Staff Editorial: Staying safe

At 1:00 a.m. June 1, two women, one a GW student, were walking back to campus from Georgetown when they were confronted by an armed assailant along 24th Street near New Hall. Brandishing a pistol, the man demanded the girls’ purses. One of the girls, who was not a GW student, handed over her purse. The GW student asked the gunman if she could keep her purse and only hand over her money. When the man agreed, the non-GW student requested her purse back. After she handed over her money, the assailant left with $13. The two young women in this case were unharmed, but their actions exposed them to unnecessary danger.

The incident underscores the importance for all students, especially those encountering an urban environment for the first time, to be aware of their surroundings and take the necessary precautions to avoid being victimized.

GW is foremost an urban university. Brochures and University representatives emphasize GW’s location in the heart of downtown D.C. as an asset, but along with the benefits come some drawbacks. One of these is crime. Students are not immune despite a prevailing “it can’t happen to me” attitude. Being out late at night comes with risks. Travelling alone is never a good idea. And when confronted by someone with a weapon who demands a purse or a wallet, students should do as they are told and not resist or negotiate lest they be seriously injured or worse. The two girls near New Hall were lucky.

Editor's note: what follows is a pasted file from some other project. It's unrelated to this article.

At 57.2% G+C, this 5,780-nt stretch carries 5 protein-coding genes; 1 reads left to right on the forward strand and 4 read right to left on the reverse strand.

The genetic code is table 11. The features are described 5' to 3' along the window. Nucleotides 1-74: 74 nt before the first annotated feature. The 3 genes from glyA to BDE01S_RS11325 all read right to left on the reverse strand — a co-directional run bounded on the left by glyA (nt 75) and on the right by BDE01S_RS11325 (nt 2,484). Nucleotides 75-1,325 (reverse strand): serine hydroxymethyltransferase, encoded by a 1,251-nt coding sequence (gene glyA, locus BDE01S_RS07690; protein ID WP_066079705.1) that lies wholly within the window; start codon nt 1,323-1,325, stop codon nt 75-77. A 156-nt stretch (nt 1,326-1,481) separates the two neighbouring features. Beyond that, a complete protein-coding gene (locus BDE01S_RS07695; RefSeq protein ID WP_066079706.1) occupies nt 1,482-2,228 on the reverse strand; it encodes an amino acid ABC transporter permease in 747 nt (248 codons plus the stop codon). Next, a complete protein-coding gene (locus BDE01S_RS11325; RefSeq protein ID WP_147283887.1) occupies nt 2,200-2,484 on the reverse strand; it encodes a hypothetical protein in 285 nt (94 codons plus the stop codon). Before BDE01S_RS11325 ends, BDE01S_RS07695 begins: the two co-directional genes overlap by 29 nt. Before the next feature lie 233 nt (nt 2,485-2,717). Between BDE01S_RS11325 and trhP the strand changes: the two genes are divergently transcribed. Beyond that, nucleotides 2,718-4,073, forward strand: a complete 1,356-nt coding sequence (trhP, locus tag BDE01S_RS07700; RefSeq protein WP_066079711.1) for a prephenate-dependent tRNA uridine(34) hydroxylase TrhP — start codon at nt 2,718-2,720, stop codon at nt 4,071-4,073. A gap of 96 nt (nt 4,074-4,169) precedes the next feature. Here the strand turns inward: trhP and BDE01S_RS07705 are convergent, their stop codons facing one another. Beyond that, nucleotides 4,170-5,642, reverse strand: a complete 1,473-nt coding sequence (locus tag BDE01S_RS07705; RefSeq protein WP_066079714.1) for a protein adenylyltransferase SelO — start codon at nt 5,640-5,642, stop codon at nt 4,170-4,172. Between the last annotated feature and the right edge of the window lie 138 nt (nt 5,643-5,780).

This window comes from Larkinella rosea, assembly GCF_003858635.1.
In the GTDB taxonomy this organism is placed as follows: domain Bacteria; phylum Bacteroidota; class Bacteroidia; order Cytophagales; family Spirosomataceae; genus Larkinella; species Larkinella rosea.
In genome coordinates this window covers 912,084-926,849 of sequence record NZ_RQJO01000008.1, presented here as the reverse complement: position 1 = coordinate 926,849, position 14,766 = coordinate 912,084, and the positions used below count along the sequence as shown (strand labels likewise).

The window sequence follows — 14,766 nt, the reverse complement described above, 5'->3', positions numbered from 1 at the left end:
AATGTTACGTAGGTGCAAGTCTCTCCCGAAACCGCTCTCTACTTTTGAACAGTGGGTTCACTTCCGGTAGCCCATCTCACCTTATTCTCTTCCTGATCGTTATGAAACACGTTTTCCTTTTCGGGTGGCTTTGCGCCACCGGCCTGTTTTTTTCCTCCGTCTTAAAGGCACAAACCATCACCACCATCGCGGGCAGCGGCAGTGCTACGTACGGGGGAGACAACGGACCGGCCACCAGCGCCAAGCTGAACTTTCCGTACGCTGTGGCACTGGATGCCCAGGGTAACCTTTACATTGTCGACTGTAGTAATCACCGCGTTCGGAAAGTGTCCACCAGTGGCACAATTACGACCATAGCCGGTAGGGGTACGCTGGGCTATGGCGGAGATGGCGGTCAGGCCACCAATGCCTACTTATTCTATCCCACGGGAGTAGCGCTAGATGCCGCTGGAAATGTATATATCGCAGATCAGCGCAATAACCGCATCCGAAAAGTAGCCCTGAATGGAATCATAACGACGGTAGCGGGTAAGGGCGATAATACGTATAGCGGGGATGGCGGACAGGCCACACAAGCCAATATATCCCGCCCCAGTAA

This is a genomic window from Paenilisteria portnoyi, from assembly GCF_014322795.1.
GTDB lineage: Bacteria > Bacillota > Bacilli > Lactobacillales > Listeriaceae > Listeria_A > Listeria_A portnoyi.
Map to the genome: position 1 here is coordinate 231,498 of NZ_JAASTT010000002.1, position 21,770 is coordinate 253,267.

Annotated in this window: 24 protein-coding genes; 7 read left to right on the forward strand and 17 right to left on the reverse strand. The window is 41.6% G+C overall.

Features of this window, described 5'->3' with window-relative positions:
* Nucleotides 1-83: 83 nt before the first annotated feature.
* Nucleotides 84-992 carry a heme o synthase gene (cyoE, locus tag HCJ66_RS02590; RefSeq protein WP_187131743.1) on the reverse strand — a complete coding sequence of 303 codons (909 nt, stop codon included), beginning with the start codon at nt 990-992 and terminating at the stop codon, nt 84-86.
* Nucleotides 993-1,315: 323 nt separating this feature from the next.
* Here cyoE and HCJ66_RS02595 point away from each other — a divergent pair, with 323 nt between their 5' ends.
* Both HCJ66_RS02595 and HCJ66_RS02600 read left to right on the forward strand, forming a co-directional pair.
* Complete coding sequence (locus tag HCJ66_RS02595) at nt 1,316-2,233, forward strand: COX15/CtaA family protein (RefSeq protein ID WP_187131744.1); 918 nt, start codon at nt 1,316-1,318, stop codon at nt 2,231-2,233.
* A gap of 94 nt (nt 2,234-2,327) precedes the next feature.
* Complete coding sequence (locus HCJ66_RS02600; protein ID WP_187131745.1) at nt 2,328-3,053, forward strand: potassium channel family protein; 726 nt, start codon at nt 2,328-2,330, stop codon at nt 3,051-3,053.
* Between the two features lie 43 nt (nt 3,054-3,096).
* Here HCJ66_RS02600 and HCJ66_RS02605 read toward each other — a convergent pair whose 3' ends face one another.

Although campus crime is not a rampant problem at GW, statistics show increases in certain serious crime categories. Robberies, the forceful taking of someone else’s property, are on the rise. Aggravated assaults, defined as an assault that causes serious injury, jumped from zero in 1999 to 21 in 2000. Increases in these two categories, both involving the use or threatened use of force, should give all students pause as they travel the streets in and around GW. Also of concern are the almost 600 non-forcible burglaries and larcenies reported in 2000, of which one in 10 occurred in residence halls.

The University Police Department patrols the streets and buildings of GW and does a good job protecting the campus community, but no police force can be everywhere at all times. Ultimately, the onus is on students to minimize their risky behaviors and be careful.

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